Friday, June 24, 2005

Beacon No. 48: Strange Bedfellows


Thursday, June 23 was a good day for U.S. soft power if the latest results from the Pew Global Attitudes Project are to be believed. The survey shows that, while U.S. popularity in the Muslim world remains at levels you might expect for medieval Crusaders, there are slight but statistically significant upticks in the opinions of some of America's strategic competitors—and collaborators.

In brief, an aggressive tsunami-relief campaign has helped improve Indonesians' opinions of the U.S., Russians sympathize with U.S. problems in the Muslim world, and Indians see the U.S. as a land of entrepreneurial opportunity, as their own country increasingly is.

The meat for watchers of the Muslim world lies in these paragraphs:

Positive opinions of the U.S. in Indonesia, which had plummeted to as low as 15% in 2003, also have rebounded to 38%. The U.S. tsunami aid effort has been widely hailed there; 79% of Indonesians say they have a more favorable view of the U.S. as a result of the relief efforts. With the exception of Christian opinion in Lebanon, views of the U.S. in other predominantly Muslim nations are more negative and have changed little. In Turkey, hostility toward the U.S. and the American people has intensified. Nearly half of Turks (46%) say they have a very unfavorable view of Americans, up from just 32% a year ago.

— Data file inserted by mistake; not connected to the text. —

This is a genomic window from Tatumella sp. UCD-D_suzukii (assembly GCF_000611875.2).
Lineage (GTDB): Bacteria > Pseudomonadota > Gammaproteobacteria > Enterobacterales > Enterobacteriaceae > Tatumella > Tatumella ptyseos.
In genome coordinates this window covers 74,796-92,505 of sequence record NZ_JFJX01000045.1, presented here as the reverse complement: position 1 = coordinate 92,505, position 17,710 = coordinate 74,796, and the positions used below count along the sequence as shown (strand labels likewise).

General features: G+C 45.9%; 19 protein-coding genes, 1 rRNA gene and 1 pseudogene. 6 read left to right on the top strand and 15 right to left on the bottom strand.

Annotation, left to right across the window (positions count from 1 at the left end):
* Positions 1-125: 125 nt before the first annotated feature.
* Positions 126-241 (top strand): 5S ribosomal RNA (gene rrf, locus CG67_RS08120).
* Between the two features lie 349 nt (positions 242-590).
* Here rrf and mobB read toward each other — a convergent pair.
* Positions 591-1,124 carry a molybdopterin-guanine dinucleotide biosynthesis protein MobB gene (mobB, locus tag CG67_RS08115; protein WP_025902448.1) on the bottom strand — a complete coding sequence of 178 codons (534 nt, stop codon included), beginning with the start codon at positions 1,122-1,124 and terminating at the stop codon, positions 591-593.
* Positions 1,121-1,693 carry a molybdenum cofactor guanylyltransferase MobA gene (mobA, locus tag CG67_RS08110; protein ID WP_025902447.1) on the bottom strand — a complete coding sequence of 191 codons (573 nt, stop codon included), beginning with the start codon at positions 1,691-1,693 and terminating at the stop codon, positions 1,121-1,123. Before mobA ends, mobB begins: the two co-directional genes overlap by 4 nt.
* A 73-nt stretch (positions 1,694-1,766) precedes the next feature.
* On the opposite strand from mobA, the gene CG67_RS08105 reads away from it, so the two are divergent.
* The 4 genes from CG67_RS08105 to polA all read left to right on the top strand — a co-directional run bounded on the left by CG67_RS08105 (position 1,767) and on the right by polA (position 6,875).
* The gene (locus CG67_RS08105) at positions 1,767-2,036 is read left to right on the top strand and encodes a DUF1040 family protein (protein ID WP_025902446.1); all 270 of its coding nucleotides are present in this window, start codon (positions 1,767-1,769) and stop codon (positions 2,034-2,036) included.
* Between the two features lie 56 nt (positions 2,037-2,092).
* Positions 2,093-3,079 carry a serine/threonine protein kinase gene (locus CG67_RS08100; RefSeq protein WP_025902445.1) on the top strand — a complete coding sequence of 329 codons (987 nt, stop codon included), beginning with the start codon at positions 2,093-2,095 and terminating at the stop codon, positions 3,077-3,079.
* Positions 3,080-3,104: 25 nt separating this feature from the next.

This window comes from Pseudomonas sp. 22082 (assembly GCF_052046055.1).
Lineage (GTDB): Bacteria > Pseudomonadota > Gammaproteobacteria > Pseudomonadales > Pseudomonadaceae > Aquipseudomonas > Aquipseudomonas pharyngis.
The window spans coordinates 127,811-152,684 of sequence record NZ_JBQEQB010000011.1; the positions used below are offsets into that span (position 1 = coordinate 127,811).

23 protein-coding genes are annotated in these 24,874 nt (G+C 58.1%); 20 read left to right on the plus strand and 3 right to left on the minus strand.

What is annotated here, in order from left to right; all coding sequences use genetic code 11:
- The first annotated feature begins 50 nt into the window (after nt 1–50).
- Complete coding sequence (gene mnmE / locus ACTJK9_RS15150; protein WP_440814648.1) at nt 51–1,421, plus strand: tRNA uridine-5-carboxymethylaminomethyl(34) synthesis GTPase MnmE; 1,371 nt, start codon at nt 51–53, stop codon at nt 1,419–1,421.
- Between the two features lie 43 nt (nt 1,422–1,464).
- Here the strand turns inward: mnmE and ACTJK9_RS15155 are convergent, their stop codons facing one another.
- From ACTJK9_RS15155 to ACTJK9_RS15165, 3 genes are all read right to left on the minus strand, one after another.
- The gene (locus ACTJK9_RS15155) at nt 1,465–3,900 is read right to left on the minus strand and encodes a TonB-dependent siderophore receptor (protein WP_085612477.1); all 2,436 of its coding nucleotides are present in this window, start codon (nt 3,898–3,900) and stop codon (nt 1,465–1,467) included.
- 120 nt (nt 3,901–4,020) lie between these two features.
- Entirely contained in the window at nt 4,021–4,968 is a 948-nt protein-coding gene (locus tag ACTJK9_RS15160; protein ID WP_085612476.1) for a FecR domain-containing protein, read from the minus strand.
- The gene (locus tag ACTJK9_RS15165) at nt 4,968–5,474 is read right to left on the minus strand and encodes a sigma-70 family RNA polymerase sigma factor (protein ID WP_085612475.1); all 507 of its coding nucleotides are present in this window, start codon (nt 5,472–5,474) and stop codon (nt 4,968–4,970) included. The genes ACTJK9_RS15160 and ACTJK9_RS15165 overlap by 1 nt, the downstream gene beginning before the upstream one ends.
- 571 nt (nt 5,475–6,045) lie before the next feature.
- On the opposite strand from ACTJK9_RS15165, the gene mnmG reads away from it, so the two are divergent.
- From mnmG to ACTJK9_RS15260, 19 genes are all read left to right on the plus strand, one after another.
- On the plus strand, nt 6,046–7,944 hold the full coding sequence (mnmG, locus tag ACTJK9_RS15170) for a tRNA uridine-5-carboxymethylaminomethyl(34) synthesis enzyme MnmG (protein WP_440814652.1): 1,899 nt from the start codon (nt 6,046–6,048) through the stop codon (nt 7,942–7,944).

Yet there is modest optimism among Muslims that the Middle East will become more democratic. And even in countries like Jordan and Pakistan, where people have low regard for the U.S., many who believe the region will become more democratic give some credit to U.S. policies for making this possible. Roughly half of respondents in Jordan ­ and nearly two-thirds of Indonesians ­ think the U.S. favors democracy in their countries. About half of the public in Lebanon also takes that view. But on this question and others relating to opinions of the U.S., Lebanon's Muslim majority (about 60% of the population) is far more negative than its minority Christian population.

In a box called "America's Religiosity," where citizens of other nations are asked whether Americans are "not religious enough" or "too religious," a stupefying 95 percent of Jordanians surveyed said not religious enough, while 0 percent said too religious.

Clearly there's some consciousness-raising to be done in Amman, as I can't walk around my neighborhood even in heathen, "unchurched," blue-state Los Angeles without bumping into a church, synagogue or, slightly further away, a Buddhist temple or mosque.

There's a lot more to this report, whose 68 pages I haven't yet finished. (Download the PDF here.) Two chuckles: U.S. citizens were the most likely to view themselves as greedy, while the French are more likely to think Americans are hardworking than Americans themselves.

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